Plaintiff mistakes the legal basis of this proposed remedy and the Court's role in determining whether Defendant acted arbitrarily and capriciously. The FOIA statute provides:

Whenever the court orders the production of any agency records improperly withheld from the complainant and assesses against the United States reasonable attorney fees and other litigation costs, and the court additionally issues a written finding that the circumstances surrounding the withholding raise questions whether agency personnel acted arbitrarily or capriciously with respect to the withholding, the Special Counsel shall promptly initiate a proceeding to determine whether disciplinary action is warranted against the officer or employee who was primarily responsible for the withholding.

5 U.S.C. § 552(a)(F)(i). It is not the Court's role to find that Defendant acted arbitrarily and capriciously. Rather, the Court must simply find that "circumstances surrounding the withholdings raise questions about whether agency personnel acted arbitrarily and capriciously." Id. (emphasis added).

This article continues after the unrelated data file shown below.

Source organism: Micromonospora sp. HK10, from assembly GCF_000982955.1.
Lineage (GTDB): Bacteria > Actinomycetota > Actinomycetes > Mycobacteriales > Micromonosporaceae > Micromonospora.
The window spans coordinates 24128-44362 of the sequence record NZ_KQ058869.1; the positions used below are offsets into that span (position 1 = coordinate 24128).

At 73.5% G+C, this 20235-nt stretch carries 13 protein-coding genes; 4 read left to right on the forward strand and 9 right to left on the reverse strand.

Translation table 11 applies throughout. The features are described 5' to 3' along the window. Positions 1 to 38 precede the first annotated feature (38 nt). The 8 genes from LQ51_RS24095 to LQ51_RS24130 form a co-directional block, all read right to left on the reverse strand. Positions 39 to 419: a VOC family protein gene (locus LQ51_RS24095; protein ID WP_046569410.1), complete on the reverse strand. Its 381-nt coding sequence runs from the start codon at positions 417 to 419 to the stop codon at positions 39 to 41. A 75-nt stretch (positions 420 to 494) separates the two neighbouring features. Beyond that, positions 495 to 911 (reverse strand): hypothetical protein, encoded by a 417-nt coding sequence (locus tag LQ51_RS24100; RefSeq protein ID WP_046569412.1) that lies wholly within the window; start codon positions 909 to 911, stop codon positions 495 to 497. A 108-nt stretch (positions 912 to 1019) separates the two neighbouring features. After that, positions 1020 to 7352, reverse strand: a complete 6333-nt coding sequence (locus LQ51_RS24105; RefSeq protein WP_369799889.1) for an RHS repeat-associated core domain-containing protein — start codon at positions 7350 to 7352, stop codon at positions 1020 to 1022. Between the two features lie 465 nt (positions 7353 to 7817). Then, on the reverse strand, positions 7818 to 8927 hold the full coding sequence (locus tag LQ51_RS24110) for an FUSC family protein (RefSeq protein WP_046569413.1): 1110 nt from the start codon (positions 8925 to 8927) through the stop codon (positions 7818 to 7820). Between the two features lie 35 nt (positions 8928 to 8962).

Based on the factual allegations in Plaintiff's Amended Complaint, Plaintiff asserts that the two releases of documents from Defendant came approximately 260 business days and 476 business days after Plaintiff's initial FOIA request. (ECF No. 18 at 3.) Furthermore, these releases came after Plaintiff brought suit against Defendant. Based on a prior ruling by this Court, Bergeron v. Department of Justice-Bureau of Alcohol Tobacco, Firearms, and Explosives, No. 3:13-cv-00625-MMD-WGC, 2016 WL 1229050 (Mar. 28, 2016 D. Nev.), Plaintiff may amend his complaint to specify the factual allegations in his complaint that warrant this particular relief under 5 U.S.C. § 552(a)(F)(i).


It is hereby ordered that Defendant's Motion to Dismiss (ECF No. 20) is granted. Plaintiff's APA claim is dismissed with leave to amend to allege facts in conformity with the legal remedy identified at 5 U.S.C. § 552(a)(4)(F)(i).

It is further ordered that if Plaintiff chooses to amend the Complaint to address the problem with his APA claim, Plaintiff must file an amended complaint within fifteen (15) days of the date of this Order; otherwise, this action will proceed on the remaining FOIA claim in the original Complaint.

DATED THIS 7th day of September 2016.